Download Full PDF pdf icon[PDF – 616 KB]
While there is always some risk in working with select agents and toxins, our goal is to get as close to zero risk as possible. Unfortunately, incidents do occur, and sometimes serious deficiencies in biosafety or security measures are identified at the laboratories that work with these materials.
The good news is that the vast majority of laboratories are doing well in following the select agent regulations. However, when issues do arise, systems are in place to deal with those situations. Importantly, FSAP can take quick action in order to protect public, animal, and plant health, using a number of available options to address any potential risks and bring the entity back into compliance with the regulations.
The Federal Select Agent Program has developed a series of infographics in order to describe these processes in more detail.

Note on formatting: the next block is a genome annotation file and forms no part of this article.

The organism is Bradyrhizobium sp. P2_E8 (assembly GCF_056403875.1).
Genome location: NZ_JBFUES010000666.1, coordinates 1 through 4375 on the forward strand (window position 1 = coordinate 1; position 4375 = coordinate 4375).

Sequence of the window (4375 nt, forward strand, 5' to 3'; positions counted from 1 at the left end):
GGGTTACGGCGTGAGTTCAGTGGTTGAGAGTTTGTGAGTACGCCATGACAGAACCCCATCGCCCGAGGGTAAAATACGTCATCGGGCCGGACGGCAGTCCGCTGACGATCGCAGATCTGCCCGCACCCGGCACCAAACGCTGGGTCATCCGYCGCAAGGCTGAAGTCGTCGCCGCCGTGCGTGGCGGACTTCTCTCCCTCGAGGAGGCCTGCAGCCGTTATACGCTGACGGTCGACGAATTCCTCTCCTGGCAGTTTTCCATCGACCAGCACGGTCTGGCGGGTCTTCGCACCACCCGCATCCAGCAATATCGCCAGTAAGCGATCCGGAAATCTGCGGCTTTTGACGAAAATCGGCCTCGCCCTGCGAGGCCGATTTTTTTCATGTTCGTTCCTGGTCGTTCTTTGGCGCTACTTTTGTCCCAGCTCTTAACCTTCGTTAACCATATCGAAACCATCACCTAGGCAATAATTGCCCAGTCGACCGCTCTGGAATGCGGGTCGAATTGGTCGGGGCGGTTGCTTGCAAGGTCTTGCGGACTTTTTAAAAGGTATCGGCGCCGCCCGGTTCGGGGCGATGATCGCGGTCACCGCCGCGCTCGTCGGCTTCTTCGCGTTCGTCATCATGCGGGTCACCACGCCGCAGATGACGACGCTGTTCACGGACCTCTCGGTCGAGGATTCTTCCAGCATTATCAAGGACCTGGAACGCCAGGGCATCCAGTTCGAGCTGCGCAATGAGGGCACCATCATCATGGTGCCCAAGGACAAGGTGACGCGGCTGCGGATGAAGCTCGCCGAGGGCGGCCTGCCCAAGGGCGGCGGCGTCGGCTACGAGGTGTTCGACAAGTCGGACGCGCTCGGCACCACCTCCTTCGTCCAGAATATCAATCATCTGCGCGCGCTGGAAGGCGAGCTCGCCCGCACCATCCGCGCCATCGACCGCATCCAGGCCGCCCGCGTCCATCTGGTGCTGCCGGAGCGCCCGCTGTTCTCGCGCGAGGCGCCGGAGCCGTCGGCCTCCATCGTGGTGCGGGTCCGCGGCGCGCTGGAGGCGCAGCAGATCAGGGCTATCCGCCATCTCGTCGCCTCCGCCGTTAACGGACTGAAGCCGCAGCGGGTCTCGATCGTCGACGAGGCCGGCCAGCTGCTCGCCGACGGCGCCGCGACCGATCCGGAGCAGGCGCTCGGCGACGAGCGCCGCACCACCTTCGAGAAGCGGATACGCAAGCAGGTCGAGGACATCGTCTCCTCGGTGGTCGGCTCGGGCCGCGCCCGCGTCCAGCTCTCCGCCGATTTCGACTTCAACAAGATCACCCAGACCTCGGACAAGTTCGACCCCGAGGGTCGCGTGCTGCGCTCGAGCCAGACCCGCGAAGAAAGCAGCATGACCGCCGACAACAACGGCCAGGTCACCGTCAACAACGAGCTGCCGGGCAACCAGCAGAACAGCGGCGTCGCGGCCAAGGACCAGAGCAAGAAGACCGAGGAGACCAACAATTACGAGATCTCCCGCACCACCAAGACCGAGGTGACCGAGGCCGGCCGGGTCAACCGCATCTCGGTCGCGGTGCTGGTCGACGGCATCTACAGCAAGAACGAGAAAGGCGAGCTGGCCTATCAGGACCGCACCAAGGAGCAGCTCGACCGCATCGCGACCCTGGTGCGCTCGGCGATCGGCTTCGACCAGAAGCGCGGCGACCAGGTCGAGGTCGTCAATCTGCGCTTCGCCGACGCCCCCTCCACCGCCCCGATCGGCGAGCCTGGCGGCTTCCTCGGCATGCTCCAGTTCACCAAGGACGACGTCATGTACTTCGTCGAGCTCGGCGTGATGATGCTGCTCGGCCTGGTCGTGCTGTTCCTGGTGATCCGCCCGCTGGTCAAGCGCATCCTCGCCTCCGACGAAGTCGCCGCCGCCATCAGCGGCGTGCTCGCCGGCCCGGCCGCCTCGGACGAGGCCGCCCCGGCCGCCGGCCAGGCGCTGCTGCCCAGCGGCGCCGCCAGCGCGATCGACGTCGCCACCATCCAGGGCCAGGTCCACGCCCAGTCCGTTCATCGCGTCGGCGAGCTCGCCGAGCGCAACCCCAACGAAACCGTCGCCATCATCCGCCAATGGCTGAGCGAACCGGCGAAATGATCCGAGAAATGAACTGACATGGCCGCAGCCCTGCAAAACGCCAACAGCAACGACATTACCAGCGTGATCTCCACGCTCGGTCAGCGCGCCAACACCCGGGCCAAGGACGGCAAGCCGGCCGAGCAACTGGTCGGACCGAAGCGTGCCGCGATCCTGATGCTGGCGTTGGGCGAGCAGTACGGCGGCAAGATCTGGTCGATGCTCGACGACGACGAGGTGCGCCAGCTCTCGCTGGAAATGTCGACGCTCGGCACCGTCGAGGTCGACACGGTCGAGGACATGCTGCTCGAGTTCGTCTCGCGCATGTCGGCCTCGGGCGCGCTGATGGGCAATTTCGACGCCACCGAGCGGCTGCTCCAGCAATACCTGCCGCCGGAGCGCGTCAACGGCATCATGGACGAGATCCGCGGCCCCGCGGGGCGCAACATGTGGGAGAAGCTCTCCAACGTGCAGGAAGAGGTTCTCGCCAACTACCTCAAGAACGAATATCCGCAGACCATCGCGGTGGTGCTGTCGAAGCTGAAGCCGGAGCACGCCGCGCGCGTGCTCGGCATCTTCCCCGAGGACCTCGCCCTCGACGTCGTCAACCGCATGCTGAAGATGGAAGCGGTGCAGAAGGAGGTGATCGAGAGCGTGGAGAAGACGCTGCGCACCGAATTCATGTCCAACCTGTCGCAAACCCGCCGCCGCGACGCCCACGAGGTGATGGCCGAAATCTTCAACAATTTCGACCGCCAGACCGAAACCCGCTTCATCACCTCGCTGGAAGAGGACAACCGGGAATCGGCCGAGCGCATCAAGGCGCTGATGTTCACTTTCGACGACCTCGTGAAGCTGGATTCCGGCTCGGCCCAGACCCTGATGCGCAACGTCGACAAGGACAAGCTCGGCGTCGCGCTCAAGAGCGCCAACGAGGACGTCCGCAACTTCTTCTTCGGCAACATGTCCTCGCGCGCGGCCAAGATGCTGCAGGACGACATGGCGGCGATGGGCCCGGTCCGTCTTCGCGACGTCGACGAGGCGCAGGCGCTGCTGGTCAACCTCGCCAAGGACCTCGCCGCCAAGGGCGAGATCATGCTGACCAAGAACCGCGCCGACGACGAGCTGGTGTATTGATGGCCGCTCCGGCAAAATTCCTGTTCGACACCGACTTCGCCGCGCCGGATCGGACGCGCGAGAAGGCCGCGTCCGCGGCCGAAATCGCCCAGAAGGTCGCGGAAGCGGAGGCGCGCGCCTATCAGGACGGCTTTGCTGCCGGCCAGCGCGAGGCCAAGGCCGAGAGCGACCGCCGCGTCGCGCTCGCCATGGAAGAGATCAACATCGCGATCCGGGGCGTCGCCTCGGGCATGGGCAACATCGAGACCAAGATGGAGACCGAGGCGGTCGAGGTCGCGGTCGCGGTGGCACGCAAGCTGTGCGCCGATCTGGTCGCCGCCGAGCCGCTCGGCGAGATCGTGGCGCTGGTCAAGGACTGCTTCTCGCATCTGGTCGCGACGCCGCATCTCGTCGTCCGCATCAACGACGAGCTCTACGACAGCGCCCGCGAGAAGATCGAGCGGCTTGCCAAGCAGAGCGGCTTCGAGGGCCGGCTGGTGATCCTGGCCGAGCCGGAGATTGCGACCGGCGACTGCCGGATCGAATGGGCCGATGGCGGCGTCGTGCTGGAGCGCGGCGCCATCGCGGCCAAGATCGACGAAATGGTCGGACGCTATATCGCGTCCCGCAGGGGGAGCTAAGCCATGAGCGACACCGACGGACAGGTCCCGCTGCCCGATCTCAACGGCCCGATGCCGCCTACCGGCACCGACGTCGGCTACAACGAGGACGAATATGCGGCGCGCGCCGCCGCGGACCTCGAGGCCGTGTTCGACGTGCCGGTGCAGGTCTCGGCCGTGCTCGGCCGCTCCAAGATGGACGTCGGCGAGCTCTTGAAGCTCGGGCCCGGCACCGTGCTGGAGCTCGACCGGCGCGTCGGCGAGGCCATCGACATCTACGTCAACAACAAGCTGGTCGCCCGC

Download PDF pdf icon[PDF – 533 KB]
How the Federal Select Agent Program Addresses Serious Biosafety or Security Concerns
The Federal Select Agent Program (FSAP) routinely identifies biosafety and security concerns in laboratories through the inspection process, after which an entity must address these concerns. However, when particularly serious deficiencies in biosafety or security measures are identified – or in an instance of a theft, loss, or release – FSAP can take additional actions to address the risk and bring the entity back into compliance with the select agent regulations.
- Corrective Action Plan
- Referral for Civil Penalties
- Notification to the Federal Bureau of Investigation
Download PDF pdf icon[PDF – 542 KB]
How the Federal Select Agent Program Addresses Serious Biosafety or Security Concerns
Options May Include:
Corrective Action Plan
- Addresses serious and recurrent concerns that do not present an imminent risk to public health and safety
- Participation is voluntary; if entity chooses not to participate, they must successfully resolve the regulatory departures identified within 30 days